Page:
HealthlinkNY Kicks Off Community Effort to End Mental Health Stigma

January 16th, 2017 - We’re leading a community effort to develop a Mental Health Tool Kit to prompt more people to offer or seek help.

New York State Senator Sue Serino (at right) with HealthlinkNY’s Victoria Reid at the Mental Health Tool Kit kick-off event December 15.

When someone is diagnosed with cancer, friends and relatives are quick to ask, “How can I help?” But when someone is diagnosed with depression, a frequent response is, “Snap out of it.”

No wonder why many people who experience mental health challenges are reluctant to seek help. Only 24.6% of adults with mental health symptoms believe that “people are generally caring and sympathetic” to individuals exhibiting such symptoms, according to studies done by the Centers for Disease Control and Prevention (CDC) and the Substance Abuse and Mental Health Services Administration.

Sadly, the consequences can be tragic. For the first time since 1993, overall life expectancy in the U.S. has dropped, particularly among people younger than 65—and two contributing factors are suicide and injuries associated with substance use disorders. Locally, the suicide rate of 12.1 per 100,000 people in the Southern Tier is higher than the New York State rate of 8.2. The suicide rate in four Hudson Valley counties also exceeds the state rate.

“Untreated mental illness is a community-wide issue,” says Phillip Ginter, LMSW, MPA, Director of Community Initiatives at HealthlinkNY. “Matters pertaining to mental health—ranging from depression and overeating to opioid, heroin use, and suicide—affect thousands of families and add costs to the overtaxed healthcare system. Working together, the HealthlinkNY Community Network and our partners can take action to reduce the high incidences of suicide, untreated mental illness, and substance use disorders in our region.”

Now Developing the Tool Kit

A broad coalition, including health, mental health, human services, and education experts, as well as government and law enforcement representatives, has been convened by the HealthlinkNY Community Network to find ways to connect more people experiencing mental health symptoms with the care they need. On December 15th, the HealthlinkNY Community Network organized two simultaneous kick-off events—one in the Hudson Valley, the other in the Southern Tier—to develop a Mental Health Tool Kit designed to help professionals and community members identify, understand, and reach out to people experiencing signs of mental health illness or substance use disorders.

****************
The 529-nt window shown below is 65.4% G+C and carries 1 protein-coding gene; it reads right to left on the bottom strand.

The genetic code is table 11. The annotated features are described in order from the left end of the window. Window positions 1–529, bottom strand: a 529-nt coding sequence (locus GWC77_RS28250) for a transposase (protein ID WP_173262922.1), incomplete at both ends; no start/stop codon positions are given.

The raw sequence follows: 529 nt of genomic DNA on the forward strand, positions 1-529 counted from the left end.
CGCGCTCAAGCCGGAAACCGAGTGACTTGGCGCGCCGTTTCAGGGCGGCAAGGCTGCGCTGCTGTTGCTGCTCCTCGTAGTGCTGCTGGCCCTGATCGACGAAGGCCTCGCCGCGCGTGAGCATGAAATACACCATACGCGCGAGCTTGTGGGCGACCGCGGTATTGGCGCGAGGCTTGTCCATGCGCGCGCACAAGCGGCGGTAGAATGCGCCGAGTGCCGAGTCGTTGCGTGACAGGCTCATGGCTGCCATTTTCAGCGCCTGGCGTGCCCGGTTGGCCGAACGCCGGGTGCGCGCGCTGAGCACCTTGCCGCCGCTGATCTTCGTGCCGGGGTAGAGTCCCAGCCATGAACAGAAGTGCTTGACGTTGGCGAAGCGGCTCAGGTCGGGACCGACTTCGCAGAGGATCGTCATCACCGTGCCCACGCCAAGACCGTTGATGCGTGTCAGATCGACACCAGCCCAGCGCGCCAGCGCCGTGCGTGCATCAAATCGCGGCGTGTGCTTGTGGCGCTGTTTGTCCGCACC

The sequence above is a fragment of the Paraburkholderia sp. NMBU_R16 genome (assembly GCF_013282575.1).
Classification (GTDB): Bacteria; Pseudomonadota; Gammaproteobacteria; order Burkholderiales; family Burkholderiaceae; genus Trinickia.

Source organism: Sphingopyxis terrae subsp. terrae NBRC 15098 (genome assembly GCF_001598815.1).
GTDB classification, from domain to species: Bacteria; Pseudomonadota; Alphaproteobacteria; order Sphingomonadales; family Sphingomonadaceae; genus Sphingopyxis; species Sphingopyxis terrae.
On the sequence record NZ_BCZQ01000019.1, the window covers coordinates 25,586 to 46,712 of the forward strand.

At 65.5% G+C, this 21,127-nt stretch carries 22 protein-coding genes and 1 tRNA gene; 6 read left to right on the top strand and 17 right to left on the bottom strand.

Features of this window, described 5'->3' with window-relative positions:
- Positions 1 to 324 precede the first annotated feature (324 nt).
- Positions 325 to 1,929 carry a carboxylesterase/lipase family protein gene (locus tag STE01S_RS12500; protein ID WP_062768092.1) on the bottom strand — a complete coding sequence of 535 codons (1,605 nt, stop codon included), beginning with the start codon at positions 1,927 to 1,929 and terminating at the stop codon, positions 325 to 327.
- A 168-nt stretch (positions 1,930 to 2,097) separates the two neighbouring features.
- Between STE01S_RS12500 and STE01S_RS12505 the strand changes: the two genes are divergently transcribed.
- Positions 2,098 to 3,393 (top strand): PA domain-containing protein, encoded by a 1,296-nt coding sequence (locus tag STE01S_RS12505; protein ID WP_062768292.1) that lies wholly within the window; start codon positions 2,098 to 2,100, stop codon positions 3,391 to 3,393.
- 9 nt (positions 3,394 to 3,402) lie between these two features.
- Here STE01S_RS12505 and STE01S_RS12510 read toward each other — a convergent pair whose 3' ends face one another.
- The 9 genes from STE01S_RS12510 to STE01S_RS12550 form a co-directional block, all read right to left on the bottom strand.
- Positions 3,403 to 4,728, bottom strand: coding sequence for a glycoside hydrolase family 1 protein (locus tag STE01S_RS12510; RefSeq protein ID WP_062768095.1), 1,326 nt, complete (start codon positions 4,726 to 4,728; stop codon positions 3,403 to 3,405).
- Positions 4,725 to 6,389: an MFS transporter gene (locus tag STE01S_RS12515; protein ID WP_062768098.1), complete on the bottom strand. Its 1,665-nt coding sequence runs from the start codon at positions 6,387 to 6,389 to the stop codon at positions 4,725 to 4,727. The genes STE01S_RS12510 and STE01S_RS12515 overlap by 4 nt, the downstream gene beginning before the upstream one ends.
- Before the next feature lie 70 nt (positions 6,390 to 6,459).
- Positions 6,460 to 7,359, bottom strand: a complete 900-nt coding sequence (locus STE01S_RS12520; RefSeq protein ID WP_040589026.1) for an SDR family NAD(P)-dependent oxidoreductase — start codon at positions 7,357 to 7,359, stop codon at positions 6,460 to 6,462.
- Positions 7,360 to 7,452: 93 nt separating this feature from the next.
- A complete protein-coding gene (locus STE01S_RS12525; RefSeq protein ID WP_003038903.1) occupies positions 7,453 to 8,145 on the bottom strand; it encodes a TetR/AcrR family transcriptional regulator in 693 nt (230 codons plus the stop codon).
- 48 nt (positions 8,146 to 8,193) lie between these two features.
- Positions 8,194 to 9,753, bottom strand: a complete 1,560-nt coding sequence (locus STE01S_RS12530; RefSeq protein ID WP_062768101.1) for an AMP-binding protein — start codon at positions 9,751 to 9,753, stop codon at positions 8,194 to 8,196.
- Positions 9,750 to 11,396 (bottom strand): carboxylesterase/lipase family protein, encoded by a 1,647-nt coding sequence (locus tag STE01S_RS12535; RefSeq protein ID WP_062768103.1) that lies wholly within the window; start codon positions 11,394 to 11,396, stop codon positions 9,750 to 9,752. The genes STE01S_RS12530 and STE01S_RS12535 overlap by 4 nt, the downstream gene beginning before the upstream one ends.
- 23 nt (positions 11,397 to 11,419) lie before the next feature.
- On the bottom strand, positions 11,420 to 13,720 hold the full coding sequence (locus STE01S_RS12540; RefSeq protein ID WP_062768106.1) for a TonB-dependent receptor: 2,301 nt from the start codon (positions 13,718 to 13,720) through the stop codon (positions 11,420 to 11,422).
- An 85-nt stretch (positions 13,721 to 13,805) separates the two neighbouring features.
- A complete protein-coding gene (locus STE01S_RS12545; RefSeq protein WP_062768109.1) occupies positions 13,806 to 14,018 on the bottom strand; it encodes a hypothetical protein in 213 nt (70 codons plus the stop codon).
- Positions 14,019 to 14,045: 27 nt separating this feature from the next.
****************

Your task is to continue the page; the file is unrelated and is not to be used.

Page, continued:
Over the coming year, workgroups in the Hudson Valley and the Southern Tier will meet regularly to develop the Mental Health Tool Kit. The goal is to use the Tool Kit to educate community members, including school administrators, human resources managers, law enforcement officers, clergy members, and healthcare providers, about recognizing signs of poor emotional health and wellness.

Stigma is to Blame

“We need to remove the stigma associated with these diagnoses,” explains Mr. Ginter. “This is why we are so passionate about creating and providing a Mental Health Tool Kit for professionals and community members, so they have effective resources and can overcome their own hesitancy to help people in need.”

The Tool Kit also will increase public awareness of widespread negative perception that marginalizes individuals showing signs of mental health or substance use disorders. Speaking on behalf of Orange County Mental Health Commissioner Darcie Miller, Tammy Rhein said at a press conference announcing the Tool Kit, "Stigma is the number one barrier to accessing mental health and chemical dependency services. Because of denial and stigma, people wait before seeking help for mental illness and for addiction services.” Ms. Rhein, the Director of Chemical Dependency Services and Adult Mental Health in Orange County, expressed hope that the Tool Kit project will “continue to expand the conversation and promote the need for earlier access to services.”

In his remarks at the press conference, Dutchess County Executive Marcus Molinaro emphasized the crucial need to take action. “Dutchess County looks at a person’s total health—both physical and mental—and we take seriously our commitment to strengthening each aspect. Someone living with a mental illness should never face a stigma; on the contrary, we in Dutchess County applaud those who look for help with such issues,” he said. “We thank HealthlinkNY for hosting this meaningful conversation and gathering input from local stakeholders to address this very important issue.”

For more information on the Tool Kit and HealthlinkNY Community Network’s other population health priorities, visit